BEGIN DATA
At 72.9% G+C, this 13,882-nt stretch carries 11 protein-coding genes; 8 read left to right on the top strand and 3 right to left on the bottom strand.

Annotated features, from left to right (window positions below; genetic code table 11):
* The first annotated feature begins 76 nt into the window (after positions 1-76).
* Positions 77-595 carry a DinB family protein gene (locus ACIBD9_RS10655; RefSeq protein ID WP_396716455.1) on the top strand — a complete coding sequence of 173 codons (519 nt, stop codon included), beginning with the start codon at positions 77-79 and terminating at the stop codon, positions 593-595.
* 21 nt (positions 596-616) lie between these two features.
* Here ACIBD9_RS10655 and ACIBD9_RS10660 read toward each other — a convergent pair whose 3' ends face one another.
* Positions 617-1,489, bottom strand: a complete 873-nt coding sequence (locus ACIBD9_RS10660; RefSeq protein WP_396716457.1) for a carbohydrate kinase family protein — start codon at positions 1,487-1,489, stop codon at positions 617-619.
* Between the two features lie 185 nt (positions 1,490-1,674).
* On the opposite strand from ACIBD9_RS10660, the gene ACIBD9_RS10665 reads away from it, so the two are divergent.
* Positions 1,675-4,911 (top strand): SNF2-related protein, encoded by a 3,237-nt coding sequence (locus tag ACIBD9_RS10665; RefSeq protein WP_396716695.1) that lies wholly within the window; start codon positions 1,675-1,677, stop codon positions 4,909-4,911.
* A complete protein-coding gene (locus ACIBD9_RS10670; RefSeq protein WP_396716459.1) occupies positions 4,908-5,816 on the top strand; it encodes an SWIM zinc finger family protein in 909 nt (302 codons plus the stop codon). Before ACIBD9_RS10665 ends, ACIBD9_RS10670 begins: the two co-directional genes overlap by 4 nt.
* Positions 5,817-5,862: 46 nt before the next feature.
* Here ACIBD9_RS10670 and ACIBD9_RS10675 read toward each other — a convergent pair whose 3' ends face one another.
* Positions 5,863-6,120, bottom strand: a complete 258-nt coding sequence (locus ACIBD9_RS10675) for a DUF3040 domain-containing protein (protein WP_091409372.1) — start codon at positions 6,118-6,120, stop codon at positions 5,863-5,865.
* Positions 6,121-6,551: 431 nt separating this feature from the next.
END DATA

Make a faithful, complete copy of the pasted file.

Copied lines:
At 72.9% G+C, this 13,882-nt stretch carries 11 protein-coding genes; 8 read left to right on the top strand and 3 right to left on the bottom strand.

Annotated features, from left to right (window positions below; genetic code table 11):
* The first annotated feature begins 76 nt into the window (after positions 1-76).
* Positions 77-595 carry a DinB family protein gene (locus ACIBD9_RS10655; RefSeq protein ID WP_396716455.1) on the top strand — a complete coding sequence of 173 codons (519 nt, stop codon included), beginning with the start codon at positions 77-79 and terminating at the stop codon, positions 593-595.
* 21 nt (positions 596-616) lie between these two features.
* Here ACIBD9_RS10655 and ACIBD9_RS10660 read toward each other — a convergent pair whose 3' ends face one another.
* Positions 617-1,489, bottom strand: a complete 873-nt coding sequence (locus ACIBD9_RS10660; RefSeq protein WP_396716457.1) for a carbohydrate kinase family protein — start codon at positions 1,487-1,489, stop codon at positions 617-619.
* Between the two features lie 185 nt (positions 1,490-1,674).
* On the opposite strand from ACIBD9_RS10660, the gene ACIBD9_RS10665 reads away from it, so the two are divergent.
* Positions 1,675-4,911 (top strand): SNF2-related protein, encoded by a 3,237-nt coding sequence (locus tag ACIBD9_RS10665; RefSeq protein WP_396716695.1) that lies wholly within the window; start codon positions 1,675-1,677, stop codon positions 4,909-4,911.
* A complete protein-coding gene (locus ACIBD9_RS10670; RefSeq protein WP_396716459.1) occupies positions 4,908-5,816 on the top strand; it encodes an SWIM zinc finger family protein in 909 nt (302 codons plus the stop codon). Before ACIBD9_RS10665 ends, ACIBD9_RS10670 begins: the two co-directional genes overlap by 4 nt.
* Positions 5,817-5,862: 46 nt before the next feature.
* Here ACIBD9_RS10670 and ACIBD9_RS10675 read toward each other — a convergent pair whose 3' ends face one another.
* Positions 5,863-6,120, bottom strand: a complete 258-nt coding sequence (locus ACIBD9_RS10675) for a DUF3040 domain-containing protein (protein WP_091409372.1) — start codon at positions 6,118-6,120, stop codon at positions 5,863-5,865.
* Positions 6,121-6,551: 431 nt separating this feature from the next.